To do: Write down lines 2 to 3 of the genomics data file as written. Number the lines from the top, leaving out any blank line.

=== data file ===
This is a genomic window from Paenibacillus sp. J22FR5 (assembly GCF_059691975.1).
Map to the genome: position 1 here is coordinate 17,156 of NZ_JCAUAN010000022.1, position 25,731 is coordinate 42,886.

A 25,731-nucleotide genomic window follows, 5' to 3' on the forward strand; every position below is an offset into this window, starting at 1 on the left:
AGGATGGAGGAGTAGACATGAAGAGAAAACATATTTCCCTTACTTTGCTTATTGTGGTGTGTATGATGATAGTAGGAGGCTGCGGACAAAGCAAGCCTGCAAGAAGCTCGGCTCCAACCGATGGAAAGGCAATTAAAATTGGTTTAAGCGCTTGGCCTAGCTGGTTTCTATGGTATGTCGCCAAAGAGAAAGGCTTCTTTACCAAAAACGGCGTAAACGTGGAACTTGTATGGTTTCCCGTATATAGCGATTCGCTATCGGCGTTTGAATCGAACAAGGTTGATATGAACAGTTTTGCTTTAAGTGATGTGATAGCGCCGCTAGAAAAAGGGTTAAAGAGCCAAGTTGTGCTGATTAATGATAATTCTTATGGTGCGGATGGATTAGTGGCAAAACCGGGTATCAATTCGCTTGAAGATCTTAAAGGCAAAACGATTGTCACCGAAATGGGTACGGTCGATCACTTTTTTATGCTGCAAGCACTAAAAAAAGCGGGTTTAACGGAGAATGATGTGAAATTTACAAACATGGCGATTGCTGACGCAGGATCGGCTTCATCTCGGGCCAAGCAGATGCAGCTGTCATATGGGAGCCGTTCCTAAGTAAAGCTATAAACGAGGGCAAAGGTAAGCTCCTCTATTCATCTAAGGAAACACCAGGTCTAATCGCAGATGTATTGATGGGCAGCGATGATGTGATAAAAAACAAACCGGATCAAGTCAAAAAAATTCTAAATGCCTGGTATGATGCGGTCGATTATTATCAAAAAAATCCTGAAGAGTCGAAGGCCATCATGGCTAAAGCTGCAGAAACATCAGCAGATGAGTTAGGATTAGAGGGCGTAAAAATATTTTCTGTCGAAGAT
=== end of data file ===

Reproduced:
Map to the genome: position 1 here is coordinate 17,156 of NZ_JCAUAN010000022.1, position 25,731 is coordinate 42,886.

A 25,731-nucleotide genomic window follows, 5' to 3' on the forward strand; every position below is an offset into this window, starting at 1 on the left: